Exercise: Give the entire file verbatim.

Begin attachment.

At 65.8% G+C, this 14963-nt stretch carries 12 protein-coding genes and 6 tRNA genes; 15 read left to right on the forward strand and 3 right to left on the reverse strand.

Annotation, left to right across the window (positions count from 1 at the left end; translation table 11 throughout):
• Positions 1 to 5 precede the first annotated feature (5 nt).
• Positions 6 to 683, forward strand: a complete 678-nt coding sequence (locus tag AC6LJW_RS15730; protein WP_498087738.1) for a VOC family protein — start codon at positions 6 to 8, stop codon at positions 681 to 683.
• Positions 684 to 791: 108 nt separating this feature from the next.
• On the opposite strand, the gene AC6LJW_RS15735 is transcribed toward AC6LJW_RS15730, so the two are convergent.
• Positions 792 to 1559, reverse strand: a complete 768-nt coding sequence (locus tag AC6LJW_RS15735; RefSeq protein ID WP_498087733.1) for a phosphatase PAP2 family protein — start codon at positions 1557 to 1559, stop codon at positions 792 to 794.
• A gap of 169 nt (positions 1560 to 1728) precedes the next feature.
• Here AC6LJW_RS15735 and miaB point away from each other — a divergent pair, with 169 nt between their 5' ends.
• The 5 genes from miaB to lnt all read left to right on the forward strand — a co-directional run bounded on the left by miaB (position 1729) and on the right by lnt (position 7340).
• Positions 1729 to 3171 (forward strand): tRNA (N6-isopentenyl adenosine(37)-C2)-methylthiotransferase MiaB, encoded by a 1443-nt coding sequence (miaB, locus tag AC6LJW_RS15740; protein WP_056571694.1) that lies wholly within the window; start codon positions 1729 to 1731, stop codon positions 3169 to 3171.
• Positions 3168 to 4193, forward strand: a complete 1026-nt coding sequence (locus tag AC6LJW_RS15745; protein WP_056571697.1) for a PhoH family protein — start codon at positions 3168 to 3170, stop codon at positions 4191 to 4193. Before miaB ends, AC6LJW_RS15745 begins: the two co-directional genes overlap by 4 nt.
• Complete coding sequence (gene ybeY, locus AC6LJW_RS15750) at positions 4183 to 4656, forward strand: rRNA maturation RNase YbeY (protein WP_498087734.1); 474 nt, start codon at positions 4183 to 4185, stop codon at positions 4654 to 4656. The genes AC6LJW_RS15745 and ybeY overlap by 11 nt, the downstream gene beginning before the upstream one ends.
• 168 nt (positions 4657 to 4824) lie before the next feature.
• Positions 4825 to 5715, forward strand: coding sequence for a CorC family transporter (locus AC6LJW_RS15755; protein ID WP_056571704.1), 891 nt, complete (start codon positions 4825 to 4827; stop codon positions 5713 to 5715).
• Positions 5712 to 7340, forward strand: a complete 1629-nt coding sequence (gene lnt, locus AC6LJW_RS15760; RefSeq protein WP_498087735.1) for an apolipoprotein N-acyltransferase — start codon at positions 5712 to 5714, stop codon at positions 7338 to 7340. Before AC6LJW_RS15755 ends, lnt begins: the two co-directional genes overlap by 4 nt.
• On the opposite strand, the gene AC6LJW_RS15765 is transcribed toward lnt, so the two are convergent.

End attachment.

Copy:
At 65.8% G+C, this 14963-nt stretch carries 12 protein-coding genes and 6 tRNA genes; 15 read left to right on the forward strand and 3 right to left on the reverse strand.

Annotation, left to right across the window (positions count from 1 at the left end; translation table 11 throughout):
• Positions 1 to 5 precede the first annotated feature (5 nt).
• Positions 6 to 683, forward strand: a complete 678-nt coding sequence (locus tag AC6LJW_RS15730; protein WP_498087738.1) for a VOC family protein — start codon at positions 6 to 8, stop codon at positions 681 to 683.
• Positions 684 to 791: 108 nt separating this feature from the next.
• On the opposite strand, the gene AC6LJW_RS15735 is transcribed toward AC6LJW_RS15730, so the two are convergent.
• Positions 792 to 1559, reverse strand: a complete 768-nt coding sequence (locus tag AC6LJW_RS15735; RefSeq protein ID WP_498087733.1) for a phosphatase PAP2 family protein — start codon at positions 1557 to 1559, stop codon at positions 792 to 794.
• A gap of 169 nt (positions 1560 to 1728) precedes the next feature.
• Here AC6LJW_RS15735 and miaB point away from each other — a divergent pair, with 169 nt between their 5' ends.
• The 5 genes from miaB to lnt all read left to right on the forward strand — a co-directional run bounded on the left by miaB (position 1729) and on the right by lnt (position 7340).
• Positions 1729 to 3171 (forward strand): tRNA (N6-isopentenyl adenosine(37)-C2)-methylthiotransferase MiaB, encoded by a 1443-nt coding sequence (miaB, locus tag AC6LJW_RS15740; protein WP_056571694.1) that lies wholly within the window; start codon positions 1729 to 1731, stop codon positions 3169 to 3171.
• Positions 3168 to 4193, forward strand: a complete 1026-nt coding sequence (locus tag AC6LJW_RS15745; protein WP_056571697.1) for a PhoH family protein — start codon at positions 3168 to 3170, stop codon at positions 4191 to 4193. Before miaB ends, AC6LJW_RS15745 begins: the two co-directional genes overlap by 4 nt.
• Complete coding sequence (gene ybeY, locus AC6LJW_RS15750) at positions 4183 to 4656, forward strand: rRNA maturation RNase YbeY (protein WP_498087734.1); 474 nt, start codon at positions 4183 to 4185, stop codon at positions 4654 to 4656. The genes AC6LJW_RS15745 and ybeY overlap by 11 nt, the downstream gene beginning before the upstream one ends.
• 168 nt (positions 4657 to 4824) lie before the next feature.
• Positions 4825 to 5715, forward strand: coding sequence for a CorC family transporter (locus AC6LJW_RS15755; protein ID WP_056571704.1), 891 nt, complete (start codon positions 4825 to 4827; stop codon positions 5713 to 5715).
• Positions 5712 to 7340, forward strand: a complete 1629-nt coding sequence (gene lnt, locus AC6LJW_RS15760; RefSeq protein WP_498087735.1) for an apolipoprotein N-acyltransferase — start codon at positions 5712 to 5714, stop codon at positions 7338 to 7340. Before AC6LJW_RS15755 ends, lnt begins: the two co-directional genes overlap by 4 nt.
• On the opposite strand, the gene AC6LJW_RS15765 is transcribed toward lnt, so the two are convergent.